Stock of the Week: If the Shoe Fits… Invest in It!

|February 10, 2023

Casual is in…

At least according to this global shoe manufacturer.

With annual sales of $3 billion and double-digit revenue growth, it has proven to be resilient to our cost-of-living crisis.

It’s forecast to grow three times faster than its industry…

And its CROCI – cash return on capital invested – is absolutely huge at 39%.

The numbers certainly aren’t ugly with this shoemaker (though I think its products are).

And that’s why it’s our Stock of the Week.

Get all the details on the stock – including the ticker – in my latest video.

Click on the image below to watch it.



Hello, Manward family. I’m Alpesh Patel. I’m the CEO of a hedge fund and also a private equity fund. Together with my team, as you know, each week we come up with a Stock of the Week. And I’ve got an interesting one for you.

At first sight, you might think, “That doesn’t make sense.” But actually the data does. Go with the data, not the narrative.

The company in question is one you’ll all have heard of: Crocs (CROX). You know, they make those ugly shoes. And at first you’d think, “Retail? In a cost-of-living crisis? Are you crazy, Alpesh? With inflation problems, energy problems, war… you’re going with a retailer?”

Let’s look at the data on this one. Well, you might know it as the ugly shoe manufacturer. That’s how I have come to think of it. What I didn’t know is it is of course listed on the Nasdaq and so has been benefiting from all the index trackers, which are going long on technology because many of them buy the Nasdaq Index, and that helps this.

But that’s not the reason I’d want to get into a stock like this.

It operates in Asia, Europe, the Pacific, the Middle East and Africa. In fact, it operates in 85 countries through wholesalers, retail stores, e-commerce sites and third-party marketplaces. So it’s globally, geographically diversified.

Global sales were more than $3 billion. It’s aligned with global megatrends – and this is where it gets interesting – such as casualization and personalization.

As per 2022 Q3 results, the brand generated $715 million in revenues. That’s an increase of 14.3%… 14.3% increase despite everything going on in the world.

Okay… but is it forecast to grow faster than the general footwear and accessories industry? Yes, it is –almost three times as fast. Fine.

Let’s dig a little bit deeper into the various numbers, shall we?

On my Growth-Value-Income number, it comes up as an 8. What does that mean? Well, it’s a proprietary algorithm I use to evaluate companies based upon their valuation – so P/E ratio, for instance, share price, basically its profitability – and also on revenue growth, dividend yields, cash flow growth, those kinds of factors. And then we put it into an overall score. We’ve got 8 out of 10 on this one. Anything above a 7 wins.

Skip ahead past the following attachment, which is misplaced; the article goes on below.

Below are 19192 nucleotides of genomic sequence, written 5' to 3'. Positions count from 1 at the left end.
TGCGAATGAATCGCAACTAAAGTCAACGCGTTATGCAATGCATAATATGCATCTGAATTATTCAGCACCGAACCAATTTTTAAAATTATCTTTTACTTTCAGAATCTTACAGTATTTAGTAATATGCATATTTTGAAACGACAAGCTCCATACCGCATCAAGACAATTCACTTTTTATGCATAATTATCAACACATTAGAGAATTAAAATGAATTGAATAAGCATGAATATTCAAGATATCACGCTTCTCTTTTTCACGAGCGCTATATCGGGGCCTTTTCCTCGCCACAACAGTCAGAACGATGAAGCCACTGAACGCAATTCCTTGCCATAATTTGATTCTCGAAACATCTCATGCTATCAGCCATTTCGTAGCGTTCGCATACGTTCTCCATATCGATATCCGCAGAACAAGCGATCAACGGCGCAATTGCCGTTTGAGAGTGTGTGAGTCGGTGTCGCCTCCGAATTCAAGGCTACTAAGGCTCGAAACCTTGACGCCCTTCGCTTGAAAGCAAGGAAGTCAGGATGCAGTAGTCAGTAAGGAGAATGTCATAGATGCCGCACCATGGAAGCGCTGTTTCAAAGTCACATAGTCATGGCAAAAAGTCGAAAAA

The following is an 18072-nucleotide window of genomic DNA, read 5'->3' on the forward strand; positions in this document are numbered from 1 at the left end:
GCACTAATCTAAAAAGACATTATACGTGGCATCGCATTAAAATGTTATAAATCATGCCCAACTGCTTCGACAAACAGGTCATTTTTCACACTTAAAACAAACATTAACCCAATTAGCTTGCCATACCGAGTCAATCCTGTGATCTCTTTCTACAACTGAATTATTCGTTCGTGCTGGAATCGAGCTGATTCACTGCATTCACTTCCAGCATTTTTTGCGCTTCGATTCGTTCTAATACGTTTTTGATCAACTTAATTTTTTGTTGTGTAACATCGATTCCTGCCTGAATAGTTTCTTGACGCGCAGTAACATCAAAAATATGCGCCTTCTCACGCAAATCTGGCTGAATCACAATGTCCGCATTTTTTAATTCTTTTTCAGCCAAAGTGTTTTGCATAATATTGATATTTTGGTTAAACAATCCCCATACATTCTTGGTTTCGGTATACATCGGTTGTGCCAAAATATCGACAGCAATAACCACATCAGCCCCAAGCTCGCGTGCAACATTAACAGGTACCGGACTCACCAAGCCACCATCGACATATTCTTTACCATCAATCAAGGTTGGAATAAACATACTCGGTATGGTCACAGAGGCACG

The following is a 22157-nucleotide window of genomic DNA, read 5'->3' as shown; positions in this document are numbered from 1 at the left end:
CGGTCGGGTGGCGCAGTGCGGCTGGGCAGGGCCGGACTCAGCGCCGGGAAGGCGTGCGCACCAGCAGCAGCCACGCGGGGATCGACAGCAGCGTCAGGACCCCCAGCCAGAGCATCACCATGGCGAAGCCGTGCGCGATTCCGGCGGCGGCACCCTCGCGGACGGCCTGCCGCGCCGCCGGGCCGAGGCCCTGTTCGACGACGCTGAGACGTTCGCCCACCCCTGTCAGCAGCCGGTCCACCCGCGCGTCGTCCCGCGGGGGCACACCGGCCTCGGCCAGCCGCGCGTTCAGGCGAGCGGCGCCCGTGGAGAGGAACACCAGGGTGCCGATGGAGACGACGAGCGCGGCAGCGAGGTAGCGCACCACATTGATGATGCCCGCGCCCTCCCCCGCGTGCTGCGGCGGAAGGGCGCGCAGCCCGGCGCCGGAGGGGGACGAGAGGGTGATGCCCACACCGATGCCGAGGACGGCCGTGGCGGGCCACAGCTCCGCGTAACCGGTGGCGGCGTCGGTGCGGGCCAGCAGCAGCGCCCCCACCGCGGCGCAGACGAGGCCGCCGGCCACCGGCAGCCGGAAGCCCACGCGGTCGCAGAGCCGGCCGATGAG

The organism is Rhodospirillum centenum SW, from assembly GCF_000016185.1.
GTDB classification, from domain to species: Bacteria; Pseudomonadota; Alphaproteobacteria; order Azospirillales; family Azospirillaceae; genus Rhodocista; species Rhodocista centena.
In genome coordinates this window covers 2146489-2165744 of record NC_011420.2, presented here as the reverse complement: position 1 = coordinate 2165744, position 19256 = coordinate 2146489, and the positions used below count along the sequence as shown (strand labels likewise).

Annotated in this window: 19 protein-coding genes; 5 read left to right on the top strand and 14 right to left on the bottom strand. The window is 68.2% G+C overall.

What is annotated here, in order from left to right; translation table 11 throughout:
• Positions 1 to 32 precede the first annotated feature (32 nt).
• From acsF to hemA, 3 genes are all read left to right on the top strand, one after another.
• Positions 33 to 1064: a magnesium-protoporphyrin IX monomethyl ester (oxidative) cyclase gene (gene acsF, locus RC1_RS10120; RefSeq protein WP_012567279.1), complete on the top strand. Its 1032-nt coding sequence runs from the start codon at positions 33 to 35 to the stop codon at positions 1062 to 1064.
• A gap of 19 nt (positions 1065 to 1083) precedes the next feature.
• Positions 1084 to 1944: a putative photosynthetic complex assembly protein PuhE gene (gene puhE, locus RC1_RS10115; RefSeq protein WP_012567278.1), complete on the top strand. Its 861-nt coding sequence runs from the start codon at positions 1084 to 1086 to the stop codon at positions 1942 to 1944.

Cash return on capital invested is 49%. That is stonking and very, very large.

Why is that number important? Well, the link above will explain exactly why that’s so critically important. It’s a number used by Goldman Sachs Wealth Management and Deutsche Bank for their wealthiest clients.

Sortino is 0.5. It’s a measure of risk versus reward, and anything above 0.3 I’m happy with. So this one compensates me for the risk, or volatility, of the share price.

The volatility is relatively high at 38%. Can’t have everything…

Return alpha – in other words, outperformance of the market – is very strong indeed.

You can see turnover is going in the right direction. Yes, I know borrowing’s increased as well, but then again, so has operating cash flow. Assets… increased. Clearly they’re doing something right. Profits… up.

So I like all of those things.

Turnover is forecast to grow 53%. Profits before interest and tax are forecast to grow nearly 40%. Pretax profits are forecast to grow 25%.

There’s a lot of growth in here. What about valuation?

The forecasted P/E multiple is 11.6. That’s relatively cheap. Of course, it’s not a technology company, but it’s still relatively cheap even for the sector it is in. So a lot of things going for it.

Of course, there’s a bit of borrowing out there, but the company seems, through cash flows, to be able to adequately manage that.

What about the stock price? Well, we’ve had the nice little upward trend for the last nine months. And that’s resulted in some of the indicators I look at – like the monthly MACD, a monthly momentum measure – as bottoming and probably likely to turn upward now.

It’s undervalued – only by about 20%, but then again, these companies do tend to overshoot as well.

It’s really the growth figures. Now, depending on where you look, earnings are forecast to grow 16.5%. Depending on which analysts or group of data you look at, those figures can vary. But one thing’s for sure: Earnings are forecast to grow.

Yes, profit margins have been hit somewhat, but that’s factored into the price. So I’m not so worried about that.

Debt isn’t well covered by operating cash flows, but it’s adequately covered. So again, not too worried about that one.

Hope you enjoyed this. Gives you a bit more of an insight into how exactly we pick stocks in GVI Investor. This is just a “tip of the iceberg” insight for you into that.

So thank you very much and see you soon, Manward family.